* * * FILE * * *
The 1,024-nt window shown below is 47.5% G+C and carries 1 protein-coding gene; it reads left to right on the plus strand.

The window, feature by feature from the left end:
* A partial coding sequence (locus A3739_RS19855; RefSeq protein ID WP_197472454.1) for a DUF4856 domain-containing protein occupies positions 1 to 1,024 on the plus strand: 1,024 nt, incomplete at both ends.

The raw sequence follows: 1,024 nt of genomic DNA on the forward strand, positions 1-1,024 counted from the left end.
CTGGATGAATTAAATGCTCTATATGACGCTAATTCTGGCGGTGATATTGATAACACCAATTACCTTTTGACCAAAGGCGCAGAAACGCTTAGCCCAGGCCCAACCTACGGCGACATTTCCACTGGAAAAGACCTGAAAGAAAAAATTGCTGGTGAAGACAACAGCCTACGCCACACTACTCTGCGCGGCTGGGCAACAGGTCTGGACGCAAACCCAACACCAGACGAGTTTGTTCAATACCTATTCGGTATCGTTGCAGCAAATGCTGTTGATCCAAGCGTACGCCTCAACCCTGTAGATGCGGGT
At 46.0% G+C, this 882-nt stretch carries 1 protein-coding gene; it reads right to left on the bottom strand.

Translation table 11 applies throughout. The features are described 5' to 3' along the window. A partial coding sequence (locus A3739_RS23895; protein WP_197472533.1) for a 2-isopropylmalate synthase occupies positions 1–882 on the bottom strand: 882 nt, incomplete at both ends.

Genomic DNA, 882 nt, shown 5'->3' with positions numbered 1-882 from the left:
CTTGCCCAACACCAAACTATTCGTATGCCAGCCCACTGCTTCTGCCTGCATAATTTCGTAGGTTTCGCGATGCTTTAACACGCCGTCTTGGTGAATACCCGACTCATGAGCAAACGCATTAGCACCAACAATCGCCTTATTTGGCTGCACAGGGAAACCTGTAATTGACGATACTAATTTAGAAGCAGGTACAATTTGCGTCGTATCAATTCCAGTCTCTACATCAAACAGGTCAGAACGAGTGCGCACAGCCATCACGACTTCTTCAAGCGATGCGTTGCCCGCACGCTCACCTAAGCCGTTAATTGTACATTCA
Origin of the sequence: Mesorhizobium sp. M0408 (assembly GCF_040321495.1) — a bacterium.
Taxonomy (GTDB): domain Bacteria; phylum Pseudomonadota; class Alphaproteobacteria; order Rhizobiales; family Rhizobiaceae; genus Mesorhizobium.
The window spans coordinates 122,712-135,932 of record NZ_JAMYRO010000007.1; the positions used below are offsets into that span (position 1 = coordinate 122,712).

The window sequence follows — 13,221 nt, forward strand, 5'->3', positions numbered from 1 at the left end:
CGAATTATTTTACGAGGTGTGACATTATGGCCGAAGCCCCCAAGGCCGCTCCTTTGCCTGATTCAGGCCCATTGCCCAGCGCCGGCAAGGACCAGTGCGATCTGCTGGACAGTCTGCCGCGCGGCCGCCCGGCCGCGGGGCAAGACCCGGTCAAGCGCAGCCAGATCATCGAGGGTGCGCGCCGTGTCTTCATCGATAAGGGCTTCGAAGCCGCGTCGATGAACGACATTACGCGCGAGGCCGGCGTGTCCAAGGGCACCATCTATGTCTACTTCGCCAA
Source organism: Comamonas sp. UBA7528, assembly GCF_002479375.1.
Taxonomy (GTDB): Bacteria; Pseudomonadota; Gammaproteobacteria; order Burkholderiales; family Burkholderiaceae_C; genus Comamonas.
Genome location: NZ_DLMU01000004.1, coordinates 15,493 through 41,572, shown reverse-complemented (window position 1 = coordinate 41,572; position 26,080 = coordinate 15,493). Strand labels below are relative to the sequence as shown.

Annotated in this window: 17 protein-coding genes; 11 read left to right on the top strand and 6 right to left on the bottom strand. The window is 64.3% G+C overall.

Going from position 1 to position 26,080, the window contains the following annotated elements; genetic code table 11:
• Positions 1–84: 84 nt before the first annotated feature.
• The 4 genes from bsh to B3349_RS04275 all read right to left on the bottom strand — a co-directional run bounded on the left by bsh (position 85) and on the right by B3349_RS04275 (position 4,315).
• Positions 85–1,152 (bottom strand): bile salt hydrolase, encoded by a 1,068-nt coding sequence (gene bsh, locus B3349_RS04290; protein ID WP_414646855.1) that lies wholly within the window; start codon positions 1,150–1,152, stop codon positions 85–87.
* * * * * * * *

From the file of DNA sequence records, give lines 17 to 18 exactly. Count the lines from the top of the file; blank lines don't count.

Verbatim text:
Genome location: NZ_DLMU01000004.1, coordinates 15,493 through 41,572, shown reverse-complemented (window position 1 = coordinate 41,572; position 26,080 = coordinate 15,493). Strand labels below are relative to the sequence as shown.

Annotated in this window: 17 protein-coding genes; 11 read left to right on the top strand and 6 right to left on the bottom strand. The window is 64.3% G+C overall.